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What are the legal requirements for franchises in the UK?
John Pratt writes:
There are absolutely none! The U.K. is in an almost unique position in not regulating franchising. There is a good reason for that. Franchising in the U.K. has, with only a few very minor exceptions, been highly ethical principally as a result of the work of the British Franchise Association (“bfa”).
The bfa, unlike many national franchise associations, is committed to ethical standards and has required its members to comply with its code of ethics which is based on the European Franchise Federation’s code of ethics.
There is, of course, nothing to oblige a franchisor to join the bfa and therefore to comply with its code of ethics, but the great majority of active franchisors in the U.K. are members because it provides networking and educational opportunities for its members. It is also a quality assurance for prospective franchisees who will be reassured by the fact that the franchisor has been vetted by the bfa and approved.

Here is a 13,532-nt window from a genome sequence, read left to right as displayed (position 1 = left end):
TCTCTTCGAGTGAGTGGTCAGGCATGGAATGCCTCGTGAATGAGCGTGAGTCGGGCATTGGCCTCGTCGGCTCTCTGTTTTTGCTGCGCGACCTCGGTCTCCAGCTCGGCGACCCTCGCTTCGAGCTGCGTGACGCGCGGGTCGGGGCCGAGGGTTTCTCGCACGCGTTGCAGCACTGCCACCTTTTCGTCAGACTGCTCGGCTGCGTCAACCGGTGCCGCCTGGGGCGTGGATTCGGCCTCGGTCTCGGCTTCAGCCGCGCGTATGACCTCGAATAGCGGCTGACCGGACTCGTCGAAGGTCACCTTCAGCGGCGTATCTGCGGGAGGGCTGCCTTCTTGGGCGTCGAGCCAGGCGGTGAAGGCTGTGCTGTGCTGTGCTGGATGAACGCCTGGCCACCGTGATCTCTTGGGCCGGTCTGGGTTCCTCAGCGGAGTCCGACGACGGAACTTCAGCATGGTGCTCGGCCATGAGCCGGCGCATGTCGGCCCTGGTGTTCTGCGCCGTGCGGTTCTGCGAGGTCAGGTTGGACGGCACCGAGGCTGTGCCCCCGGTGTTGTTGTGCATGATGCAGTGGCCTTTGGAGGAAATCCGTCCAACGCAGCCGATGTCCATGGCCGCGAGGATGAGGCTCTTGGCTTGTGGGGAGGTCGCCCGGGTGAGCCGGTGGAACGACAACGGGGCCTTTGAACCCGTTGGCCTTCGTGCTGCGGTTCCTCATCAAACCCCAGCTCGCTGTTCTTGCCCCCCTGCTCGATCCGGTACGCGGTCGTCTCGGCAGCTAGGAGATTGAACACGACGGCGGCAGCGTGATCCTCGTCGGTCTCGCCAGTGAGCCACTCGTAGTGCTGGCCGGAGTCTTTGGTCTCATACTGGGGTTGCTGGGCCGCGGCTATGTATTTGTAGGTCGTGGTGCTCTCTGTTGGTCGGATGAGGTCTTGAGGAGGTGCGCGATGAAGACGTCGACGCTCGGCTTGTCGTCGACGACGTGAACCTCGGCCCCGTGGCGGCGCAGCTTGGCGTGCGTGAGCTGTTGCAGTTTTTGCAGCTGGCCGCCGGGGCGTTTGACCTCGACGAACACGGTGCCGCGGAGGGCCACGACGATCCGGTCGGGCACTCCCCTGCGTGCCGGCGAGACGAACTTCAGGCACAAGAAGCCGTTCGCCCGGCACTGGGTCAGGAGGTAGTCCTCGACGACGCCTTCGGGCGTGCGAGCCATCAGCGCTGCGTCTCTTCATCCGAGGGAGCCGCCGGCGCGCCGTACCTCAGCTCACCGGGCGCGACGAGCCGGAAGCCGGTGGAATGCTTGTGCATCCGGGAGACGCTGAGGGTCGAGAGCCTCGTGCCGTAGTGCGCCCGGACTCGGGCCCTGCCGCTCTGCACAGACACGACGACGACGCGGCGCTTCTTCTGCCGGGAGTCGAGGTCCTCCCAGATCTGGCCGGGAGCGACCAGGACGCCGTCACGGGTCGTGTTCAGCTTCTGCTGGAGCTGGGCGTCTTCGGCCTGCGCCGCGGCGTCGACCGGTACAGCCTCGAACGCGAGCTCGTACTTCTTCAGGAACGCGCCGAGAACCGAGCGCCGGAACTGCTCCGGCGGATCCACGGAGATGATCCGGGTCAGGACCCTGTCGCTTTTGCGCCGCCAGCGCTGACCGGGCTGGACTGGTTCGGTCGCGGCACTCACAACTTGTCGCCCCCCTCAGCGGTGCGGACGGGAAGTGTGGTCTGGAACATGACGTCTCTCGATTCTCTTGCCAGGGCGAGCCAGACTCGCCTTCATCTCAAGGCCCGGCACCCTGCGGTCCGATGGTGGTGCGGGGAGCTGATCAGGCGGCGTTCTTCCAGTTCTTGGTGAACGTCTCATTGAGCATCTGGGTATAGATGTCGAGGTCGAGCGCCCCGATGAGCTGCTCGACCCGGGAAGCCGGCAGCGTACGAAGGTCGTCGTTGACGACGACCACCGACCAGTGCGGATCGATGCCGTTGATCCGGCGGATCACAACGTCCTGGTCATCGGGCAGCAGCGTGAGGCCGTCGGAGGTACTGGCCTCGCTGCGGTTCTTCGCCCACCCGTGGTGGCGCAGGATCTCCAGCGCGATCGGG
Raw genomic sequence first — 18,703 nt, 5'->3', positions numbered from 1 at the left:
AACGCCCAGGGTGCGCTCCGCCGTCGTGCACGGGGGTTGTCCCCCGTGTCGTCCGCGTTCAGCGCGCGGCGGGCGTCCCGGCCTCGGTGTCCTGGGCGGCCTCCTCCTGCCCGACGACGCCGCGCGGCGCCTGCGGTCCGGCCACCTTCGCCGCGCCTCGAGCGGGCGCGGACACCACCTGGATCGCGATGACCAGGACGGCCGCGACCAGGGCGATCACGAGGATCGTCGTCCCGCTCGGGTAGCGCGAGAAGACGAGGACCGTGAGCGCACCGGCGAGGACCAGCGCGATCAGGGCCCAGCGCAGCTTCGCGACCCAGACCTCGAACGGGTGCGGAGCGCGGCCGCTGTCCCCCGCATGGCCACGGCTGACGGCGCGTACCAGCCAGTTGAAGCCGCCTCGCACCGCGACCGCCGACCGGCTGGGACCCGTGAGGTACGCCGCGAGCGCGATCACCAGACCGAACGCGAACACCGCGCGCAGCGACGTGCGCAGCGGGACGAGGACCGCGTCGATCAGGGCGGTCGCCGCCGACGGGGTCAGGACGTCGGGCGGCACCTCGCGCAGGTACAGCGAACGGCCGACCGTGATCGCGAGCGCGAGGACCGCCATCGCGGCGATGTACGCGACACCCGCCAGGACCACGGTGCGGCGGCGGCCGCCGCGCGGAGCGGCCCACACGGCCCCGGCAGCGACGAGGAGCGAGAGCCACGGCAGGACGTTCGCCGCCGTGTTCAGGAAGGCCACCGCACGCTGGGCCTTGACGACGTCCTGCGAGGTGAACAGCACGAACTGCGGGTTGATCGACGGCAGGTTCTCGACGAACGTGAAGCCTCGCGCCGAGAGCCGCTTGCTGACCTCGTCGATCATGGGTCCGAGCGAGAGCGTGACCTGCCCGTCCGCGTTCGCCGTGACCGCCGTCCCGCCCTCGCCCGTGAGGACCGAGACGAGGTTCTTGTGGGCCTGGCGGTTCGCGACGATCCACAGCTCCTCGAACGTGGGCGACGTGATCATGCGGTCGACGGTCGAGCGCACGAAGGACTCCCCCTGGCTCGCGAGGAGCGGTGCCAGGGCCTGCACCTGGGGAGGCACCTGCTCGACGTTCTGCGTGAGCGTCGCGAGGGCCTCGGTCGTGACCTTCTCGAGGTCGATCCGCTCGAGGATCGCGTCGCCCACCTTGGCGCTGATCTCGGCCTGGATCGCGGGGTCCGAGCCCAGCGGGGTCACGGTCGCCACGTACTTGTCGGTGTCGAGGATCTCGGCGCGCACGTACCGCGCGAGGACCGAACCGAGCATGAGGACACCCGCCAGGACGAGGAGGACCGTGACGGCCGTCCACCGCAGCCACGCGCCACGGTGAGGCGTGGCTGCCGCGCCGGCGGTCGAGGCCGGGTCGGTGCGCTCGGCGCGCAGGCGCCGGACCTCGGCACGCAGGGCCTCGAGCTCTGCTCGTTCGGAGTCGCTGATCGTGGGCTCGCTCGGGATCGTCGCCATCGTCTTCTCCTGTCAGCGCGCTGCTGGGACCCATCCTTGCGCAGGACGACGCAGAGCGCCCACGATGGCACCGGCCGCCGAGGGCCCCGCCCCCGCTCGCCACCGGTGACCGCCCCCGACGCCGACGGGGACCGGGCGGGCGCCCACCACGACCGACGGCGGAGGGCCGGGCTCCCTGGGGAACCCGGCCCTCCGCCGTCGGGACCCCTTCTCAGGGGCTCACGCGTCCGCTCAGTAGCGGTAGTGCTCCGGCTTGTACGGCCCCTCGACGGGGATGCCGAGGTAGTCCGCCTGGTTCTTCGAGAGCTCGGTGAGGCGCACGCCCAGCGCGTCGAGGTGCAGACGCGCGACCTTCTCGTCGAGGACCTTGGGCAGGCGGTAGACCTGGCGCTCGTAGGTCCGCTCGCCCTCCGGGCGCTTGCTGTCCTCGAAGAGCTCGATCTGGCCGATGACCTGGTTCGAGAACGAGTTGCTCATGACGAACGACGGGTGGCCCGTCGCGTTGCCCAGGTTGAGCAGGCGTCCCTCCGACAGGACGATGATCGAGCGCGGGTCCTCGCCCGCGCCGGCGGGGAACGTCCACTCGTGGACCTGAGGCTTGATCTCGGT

Whilst there are no legal requirements obliging franchisors to make disclosures, to register their franchise with government authorities or to comply with certain obligations aimed at protecting franchisees, nevertheless, common law does provide franchisees with protection because if franchisors provide incorrect information to a prospective franchisee in order to induce that franchisee to enter into a franchise agreement, that could well amount to a misrepresentation claim.
Of course, the franchise agreement will contain obligations on the franchisor which, if the franchisor fails to comply with them could give rise to a breach of contract claim.
To further improve franchisees’ position, the English courts seem to be increasingly prepared to imply good faith obligations into franchise agreements.
John Pratt is senior partner at specialist franchise firm Hamilton Pratt and has advised franchisors for over 25 years.
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